Whether it is because men’s salaries are higher or for another reason, the return gifts given by men are usually “sanbaigaeshi,” or three times the value of the Valentine’s gift received.
The media often reports on the latest gift-giving trends, with two-thirds of the women cited in one 2010 poll saying they would prefer to receive handmade, rather than store-bought, sweets, seeing them as a gift from the heart, and 63 percent of men saying they would try to personally make the chocolates they give.
As a result of such polls, there is even a competition between men on who can make the best White Day chocolate to give to their sweethearts.
Though White Day is not nearly as popular in Japan as Valentine’s Day, perhaps the reason why it took hold in Japan, rather than the U.S., is that it satisfies the Japanese concept of “okaeshi,” or the requirement that one who receives a gift must give one back, such as when guests at a wedding receive a small present in return for their larger cash gift to the wedding couple.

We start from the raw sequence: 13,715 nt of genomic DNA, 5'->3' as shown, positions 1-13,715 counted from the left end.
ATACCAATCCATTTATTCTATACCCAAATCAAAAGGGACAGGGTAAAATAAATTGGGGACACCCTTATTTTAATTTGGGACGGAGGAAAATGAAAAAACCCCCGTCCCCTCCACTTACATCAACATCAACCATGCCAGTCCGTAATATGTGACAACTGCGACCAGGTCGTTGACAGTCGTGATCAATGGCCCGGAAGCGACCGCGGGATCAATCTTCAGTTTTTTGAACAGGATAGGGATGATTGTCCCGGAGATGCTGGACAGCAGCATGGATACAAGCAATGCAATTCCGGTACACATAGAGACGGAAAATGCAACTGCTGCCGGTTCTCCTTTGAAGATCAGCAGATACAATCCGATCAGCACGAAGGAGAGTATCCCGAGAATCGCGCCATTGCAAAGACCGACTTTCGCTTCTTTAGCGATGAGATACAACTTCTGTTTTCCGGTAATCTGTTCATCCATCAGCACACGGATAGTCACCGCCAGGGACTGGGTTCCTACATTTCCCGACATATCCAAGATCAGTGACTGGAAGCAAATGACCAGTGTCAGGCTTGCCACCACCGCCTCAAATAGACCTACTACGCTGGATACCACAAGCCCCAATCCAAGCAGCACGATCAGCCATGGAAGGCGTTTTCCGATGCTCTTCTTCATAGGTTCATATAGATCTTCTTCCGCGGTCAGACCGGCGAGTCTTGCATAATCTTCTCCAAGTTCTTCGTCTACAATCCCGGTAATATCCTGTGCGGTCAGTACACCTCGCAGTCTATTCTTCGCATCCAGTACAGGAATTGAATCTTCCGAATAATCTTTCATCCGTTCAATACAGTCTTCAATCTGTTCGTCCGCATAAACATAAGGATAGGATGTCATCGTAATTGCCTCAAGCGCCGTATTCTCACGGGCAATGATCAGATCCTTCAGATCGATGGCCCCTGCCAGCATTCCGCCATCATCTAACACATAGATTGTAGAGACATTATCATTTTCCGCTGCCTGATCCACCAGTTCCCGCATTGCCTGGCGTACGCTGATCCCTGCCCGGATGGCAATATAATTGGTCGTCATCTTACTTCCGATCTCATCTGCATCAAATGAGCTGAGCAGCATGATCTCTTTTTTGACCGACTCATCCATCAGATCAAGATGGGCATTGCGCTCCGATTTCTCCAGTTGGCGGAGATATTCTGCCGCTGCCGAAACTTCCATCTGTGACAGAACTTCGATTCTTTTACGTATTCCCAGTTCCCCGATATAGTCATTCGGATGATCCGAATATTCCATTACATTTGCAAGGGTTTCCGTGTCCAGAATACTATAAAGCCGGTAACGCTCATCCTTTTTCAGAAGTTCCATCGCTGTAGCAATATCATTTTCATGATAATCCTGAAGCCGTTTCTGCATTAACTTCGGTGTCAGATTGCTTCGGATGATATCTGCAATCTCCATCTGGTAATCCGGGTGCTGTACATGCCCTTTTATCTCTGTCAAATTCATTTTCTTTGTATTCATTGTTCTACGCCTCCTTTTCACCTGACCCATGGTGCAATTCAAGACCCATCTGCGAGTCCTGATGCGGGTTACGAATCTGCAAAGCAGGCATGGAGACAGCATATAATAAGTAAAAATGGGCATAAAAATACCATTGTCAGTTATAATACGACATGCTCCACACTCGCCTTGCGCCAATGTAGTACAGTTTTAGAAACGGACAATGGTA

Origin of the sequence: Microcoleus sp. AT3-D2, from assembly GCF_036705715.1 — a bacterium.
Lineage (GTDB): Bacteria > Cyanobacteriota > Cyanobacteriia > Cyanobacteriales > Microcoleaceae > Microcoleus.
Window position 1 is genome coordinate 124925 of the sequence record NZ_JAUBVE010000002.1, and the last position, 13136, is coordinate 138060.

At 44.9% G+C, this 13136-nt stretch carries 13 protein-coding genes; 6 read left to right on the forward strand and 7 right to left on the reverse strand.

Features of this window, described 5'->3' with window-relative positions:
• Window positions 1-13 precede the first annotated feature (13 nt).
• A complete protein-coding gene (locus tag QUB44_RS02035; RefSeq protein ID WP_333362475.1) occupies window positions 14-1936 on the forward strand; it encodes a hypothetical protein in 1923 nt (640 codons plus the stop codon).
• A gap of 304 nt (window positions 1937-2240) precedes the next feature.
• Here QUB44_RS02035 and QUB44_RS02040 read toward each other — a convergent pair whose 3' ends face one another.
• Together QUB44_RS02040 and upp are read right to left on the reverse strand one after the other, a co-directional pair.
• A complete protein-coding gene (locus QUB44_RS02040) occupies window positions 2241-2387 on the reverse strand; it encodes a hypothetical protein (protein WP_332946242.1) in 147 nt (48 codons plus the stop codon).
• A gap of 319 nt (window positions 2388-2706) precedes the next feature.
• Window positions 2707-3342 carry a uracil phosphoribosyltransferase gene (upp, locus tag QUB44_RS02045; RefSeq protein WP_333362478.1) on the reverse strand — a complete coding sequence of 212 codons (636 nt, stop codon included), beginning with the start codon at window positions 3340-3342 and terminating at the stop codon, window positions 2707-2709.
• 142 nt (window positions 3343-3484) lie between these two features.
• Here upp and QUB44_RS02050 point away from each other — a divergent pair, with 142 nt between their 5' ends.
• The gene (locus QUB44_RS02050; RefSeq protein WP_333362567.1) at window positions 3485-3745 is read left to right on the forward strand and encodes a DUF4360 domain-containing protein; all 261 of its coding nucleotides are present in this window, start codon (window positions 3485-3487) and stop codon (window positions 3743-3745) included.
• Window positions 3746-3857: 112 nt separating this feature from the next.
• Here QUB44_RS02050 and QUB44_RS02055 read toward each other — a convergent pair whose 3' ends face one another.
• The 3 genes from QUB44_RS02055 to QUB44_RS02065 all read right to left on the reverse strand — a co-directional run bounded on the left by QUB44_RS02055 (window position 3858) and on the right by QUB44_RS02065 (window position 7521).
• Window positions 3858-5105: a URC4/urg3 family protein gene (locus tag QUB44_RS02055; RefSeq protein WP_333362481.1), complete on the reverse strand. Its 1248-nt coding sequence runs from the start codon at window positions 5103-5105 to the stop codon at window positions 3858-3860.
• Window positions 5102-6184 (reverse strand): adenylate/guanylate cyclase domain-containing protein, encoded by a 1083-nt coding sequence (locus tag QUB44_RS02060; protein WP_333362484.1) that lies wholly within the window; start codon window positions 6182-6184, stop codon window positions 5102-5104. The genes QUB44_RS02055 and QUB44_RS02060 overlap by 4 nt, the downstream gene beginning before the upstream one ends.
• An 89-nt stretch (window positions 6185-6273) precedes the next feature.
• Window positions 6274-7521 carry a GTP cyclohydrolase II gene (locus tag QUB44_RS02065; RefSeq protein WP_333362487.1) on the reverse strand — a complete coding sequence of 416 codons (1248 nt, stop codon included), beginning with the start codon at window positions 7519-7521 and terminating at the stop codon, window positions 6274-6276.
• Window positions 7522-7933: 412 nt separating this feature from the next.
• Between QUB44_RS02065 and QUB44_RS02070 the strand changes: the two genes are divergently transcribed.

White Day is also celebrated in Korea, with men giving candy, rather than chocolate, to women who gave them chocolate on Valentine’s Day. The holiday is also said to be popular in China.
If you get tired of ads promoting chocolate or couples playing kissy-poo all around you on Valentine’s Day, you can strike back by celebrating Singles Awareness (or Appreciation) Day on Feb. 15.
The day serves as an alternative for people not in a romantic relationship. They gather to celebrate, or commiserate, take your pick, their solo status, and the fact that they can still enjoy life while being single.